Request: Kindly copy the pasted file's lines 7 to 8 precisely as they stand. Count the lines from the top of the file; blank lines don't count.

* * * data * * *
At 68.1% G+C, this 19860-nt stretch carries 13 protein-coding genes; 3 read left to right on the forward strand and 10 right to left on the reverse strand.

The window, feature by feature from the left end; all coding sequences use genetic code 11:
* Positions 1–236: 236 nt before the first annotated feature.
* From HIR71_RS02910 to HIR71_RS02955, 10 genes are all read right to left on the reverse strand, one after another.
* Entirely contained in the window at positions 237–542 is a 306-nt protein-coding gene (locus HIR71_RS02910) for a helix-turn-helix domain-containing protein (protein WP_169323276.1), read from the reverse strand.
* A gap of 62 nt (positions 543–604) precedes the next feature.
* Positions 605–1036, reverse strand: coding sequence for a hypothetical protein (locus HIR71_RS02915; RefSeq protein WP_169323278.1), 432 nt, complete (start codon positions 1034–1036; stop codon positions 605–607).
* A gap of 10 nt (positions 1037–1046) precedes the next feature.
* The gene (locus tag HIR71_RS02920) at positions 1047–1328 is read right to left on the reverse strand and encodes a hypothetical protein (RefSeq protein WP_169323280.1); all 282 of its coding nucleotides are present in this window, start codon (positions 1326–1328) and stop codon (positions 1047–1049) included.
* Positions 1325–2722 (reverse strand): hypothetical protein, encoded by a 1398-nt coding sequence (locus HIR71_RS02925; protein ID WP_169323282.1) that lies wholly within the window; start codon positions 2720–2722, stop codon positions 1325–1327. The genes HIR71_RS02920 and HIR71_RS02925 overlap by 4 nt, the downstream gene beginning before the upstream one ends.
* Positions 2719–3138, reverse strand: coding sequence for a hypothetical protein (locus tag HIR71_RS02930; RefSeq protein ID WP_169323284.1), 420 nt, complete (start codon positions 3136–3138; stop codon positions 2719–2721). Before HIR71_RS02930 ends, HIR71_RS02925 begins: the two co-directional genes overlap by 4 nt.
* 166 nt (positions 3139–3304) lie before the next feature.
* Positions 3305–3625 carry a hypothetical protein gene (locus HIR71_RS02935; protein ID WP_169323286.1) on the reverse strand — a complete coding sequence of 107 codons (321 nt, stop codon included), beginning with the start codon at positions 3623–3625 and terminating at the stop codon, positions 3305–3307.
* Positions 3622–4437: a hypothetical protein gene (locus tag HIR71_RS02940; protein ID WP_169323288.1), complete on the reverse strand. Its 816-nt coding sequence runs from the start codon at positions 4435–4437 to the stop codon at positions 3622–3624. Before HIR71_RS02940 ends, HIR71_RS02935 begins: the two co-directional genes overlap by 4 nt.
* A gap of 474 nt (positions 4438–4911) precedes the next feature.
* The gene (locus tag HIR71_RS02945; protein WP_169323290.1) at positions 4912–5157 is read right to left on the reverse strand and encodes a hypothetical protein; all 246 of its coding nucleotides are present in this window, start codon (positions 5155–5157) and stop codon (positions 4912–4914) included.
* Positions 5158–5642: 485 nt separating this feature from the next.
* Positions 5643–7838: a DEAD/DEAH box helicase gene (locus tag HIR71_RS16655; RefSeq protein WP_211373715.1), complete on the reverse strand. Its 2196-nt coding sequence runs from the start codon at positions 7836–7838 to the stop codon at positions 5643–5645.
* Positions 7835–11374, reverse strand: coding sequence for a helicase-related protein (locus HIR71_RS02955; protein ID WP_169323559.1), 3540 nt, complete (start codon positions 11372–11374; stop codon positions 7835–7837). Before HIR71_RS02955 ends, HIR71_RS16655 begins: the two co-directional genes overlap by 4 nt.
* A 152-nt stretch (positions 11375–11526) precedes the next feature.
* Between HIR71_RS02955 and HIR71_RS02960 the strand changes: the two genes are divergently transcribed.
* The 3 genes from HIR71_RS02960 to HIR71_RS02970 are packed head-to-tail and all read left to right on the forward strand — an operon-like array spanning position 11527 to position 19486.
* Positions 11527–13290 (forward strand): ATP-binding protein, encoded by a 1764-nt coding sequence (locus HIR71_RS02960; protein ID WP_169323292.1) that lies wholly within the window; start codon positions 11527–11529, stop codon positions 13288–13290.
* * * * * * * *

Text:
* Positions 605–1036, reverse strand: coding sequence for a hypothetical protein (locus HIR71_RS02915; RefSeq protein WP_169323278.1), 432 nt, complete (start codon positions 1034–1036; stop codon positions 605–607).
* A gap of 10 nt (positions 1037–1046) precedes the next feature.